This would have resulted in the building being retained in perpetuity, but alas Braford Council have put the future of this church in jeopardy. And that is the argument the owner is using to justify its destruction. That refusal means the building cant be sold to a potential retail business.
The comments in ‘support’ of the development concern me. ‘Neighbours’ welcoming the removal of this eyesore (really? a historic Victorian church I an eyesore?), and suggesting this single industrial unit will usher in an industrial renaissance for the city. Lets be honest, these are the developer’s mates. I hope the case officer sees through this ruse.
Salem Chapels were built by independent congregations in various Northern industrial cities and are a fundamental component of Victorian civic development. The equivalent in Leeds in grade II listed. The Leeds chapel dates from 1791. If this chapel is of a similar age, its loss would be criminal.
Application to demolition a Wesleyan Church in Calderdale:
Sadly, this building resides on top of a culverted river, which during a storm in February partially collapsed.
The threat of further collapse and the flood hazard this would create has necessitated the demolition of the church.
The building was very tastefully converted into residential use and was a paragon of heritage renewal which makes this even more of a pity.
Application to demolish a prominent catholic church in Leeds:
An application to demolish half of this Catholic church and the neighbouring presbytery has been made, following a long dialogue with Leeds City Council to solve the problem of this abandoned building.
The building is prominent and is the highest point of the built landscape on Richmond Hill, being visible from many gateways into the city. LVIAs have noted this, which has informed the design that looks to emulate the massing of the original nave.
However, in my own opinion, the retention of the north-facing elevation shown in the above image is imperative when even considering these proposals as acceptable.
The Presbytery is also a stunning Victorian building which will be lamentably lost and replaced with a cuboid of an architectural language that is already beginning to look dated. If only an urban designer were involved with this project, the use of the heritage and geographic assets of this location would have been much more sensitive.
Then there is the interior, which is a stunningly vaulted space, tantamount to a medieval abbey.
The tragedy of all this is that within a mile of this old church are around 10 new immigrant congregations, filling former warehouses each week on the verges of strategic highways. If only they could occupy this space instead.
Small Methodist church to be demolished in the centre of East Ardsley:
A village already stripped bare of much of its history, particularly along the high street, the purge will continue with the loss of this modest but vital Methodist church.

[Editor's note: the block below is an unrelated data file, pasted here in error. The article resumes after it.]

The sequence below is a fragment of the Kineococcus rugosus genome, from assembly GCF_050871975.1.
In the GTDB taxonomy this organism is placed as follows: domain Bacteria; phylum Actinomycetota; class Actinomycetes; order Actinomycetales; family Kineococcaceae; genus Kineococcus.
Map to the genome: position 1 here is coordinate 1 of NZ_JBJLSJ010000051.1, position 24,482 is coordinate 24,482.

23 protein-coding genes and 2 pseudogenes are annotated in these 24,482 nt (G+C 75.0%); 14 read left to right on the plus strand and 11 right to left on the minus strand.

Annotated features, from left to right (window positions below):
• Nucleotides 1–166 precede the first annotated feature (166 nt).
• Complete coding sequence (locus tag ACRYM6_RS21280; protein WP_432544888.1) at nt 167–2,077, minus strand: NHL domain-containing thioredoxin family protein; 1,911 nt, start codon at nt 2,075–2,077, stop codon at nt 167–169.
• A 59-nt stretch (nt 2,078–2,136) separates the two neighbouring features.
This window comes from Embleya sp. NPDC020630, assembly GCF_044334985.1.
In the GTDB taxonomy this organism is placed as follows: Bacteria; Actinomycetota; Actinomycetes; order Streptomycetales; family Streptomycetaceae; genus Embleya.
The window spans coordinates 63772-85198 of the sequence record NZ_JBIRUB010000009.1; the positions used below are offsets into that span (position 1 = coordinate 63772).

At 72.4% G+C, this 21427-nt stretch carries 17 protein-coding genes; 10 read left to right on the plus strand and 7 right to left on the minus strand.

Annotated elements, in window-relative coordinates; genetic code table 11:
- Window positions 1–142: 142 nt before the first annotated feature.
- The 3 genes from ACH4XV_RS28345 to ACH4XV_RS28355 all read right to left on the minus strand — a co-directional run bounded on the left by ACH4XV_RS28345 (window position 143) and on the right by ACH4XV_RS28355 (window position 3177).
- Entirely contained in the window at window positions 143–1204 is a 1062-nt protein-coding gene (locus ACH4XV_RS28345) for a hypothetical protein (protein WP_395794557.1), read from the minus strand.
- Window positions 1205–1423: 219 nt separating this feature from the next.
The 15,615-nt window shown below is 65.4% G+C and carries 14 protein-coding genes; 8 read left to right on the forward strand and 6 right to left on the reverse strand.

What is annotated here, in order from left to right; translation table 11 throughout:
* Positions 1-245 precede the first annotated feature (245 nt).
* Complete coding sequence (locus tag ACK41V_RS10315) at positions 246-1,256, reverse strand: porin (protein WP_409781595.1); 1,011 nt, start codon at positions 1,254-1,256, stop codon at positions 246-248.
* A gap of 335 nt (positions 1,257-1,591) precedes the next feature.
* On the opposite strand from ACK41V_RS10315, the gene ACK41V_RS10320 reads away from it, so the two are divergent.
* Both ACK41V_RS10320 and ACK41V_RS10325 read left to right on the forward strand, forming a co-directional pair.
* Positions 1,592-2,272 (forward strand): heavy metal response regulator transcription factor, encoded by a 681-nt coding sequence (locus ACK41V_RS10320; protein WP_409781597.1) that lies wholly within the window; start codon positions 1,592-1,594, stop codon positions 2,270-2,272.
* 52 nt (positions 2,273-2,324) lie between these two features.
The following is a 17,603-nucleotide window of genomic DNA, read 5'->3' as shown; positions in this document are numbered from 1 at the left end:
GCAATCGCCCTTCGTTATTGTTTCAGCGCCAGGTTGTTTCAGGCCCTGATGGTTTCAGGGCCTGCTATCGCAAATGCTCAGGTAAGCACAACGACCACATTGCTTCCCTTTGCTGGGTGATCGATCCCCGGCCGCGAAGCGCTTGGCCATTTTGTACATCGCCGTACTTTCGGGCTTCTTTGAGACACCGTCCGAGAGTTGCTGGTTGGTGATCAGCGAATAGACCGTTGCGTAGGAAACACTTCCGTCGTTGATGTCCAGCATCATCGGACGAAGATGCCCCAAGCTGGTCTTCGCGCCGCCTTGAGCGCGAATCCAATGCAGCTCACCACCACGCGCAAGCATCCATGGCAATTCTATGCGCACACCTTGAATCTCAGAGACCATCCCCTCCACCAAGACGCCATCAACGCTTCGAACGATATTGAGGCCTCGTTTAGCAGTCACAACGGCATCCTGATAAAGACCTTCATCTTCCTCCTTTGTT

It is not about the merits of the individual building, but what the building embodies – clearly not much capital was available from the Wesleyans, but nonetheless the built a temple in this small industrial village.
The built form that constitutes the centre of a settlement is so vital to a sense of place. We can not judge buildings by their individual merit, but by what they contribute to the overall street form. Planning mechanisms that protect this are scarce and seldom called upon.
Demolition of former snooker club, Farnley
Quite a nice building that provides some nice high street active frontage. Not historical in the sense of The Royal Cresent or Saltaire, this building was erected in 1905 as a Methodist School and plays a part in the history of Leeds, which is a relatively modern city.
Maybe not the greatest loss, but my worry is that it will be replaced with a design that does not contribute to an active streetscape. Old building are very good at this.
Plans to demolish a church in a housing estate in Sheffield:
This pleasant building represents an excellent 1930s effort at a Norman revival from the latter end of the most recent church building age. The building has been threatened for a while, but it seems that the asset strippers at CofE have decided that flattening the sit – hiatus – selling the site, is the most tactical approach to use here. Very sweet building that could have been saved if only it was positioned elsewhere, outside of this housing market area in suburban Sheffield.
This week sees the application to demolish the Wesleyan Church on Gib Lane in Skelmanthope; a street which is seamlessly historic, and is vital to the fabric of this small West Yorkshire town with a fascinating social history.
A similar chapel has already been successfully converted into flats within Skelmanthorpe. Lets not be lackluster with our housing. Please oppose this application by contacting Kirklees council.
I wonder what will happen to the stonework throughout the building engraved with the names of patrons of the church. It would seem their eternal homage in civic infrastructure will not be so trannt.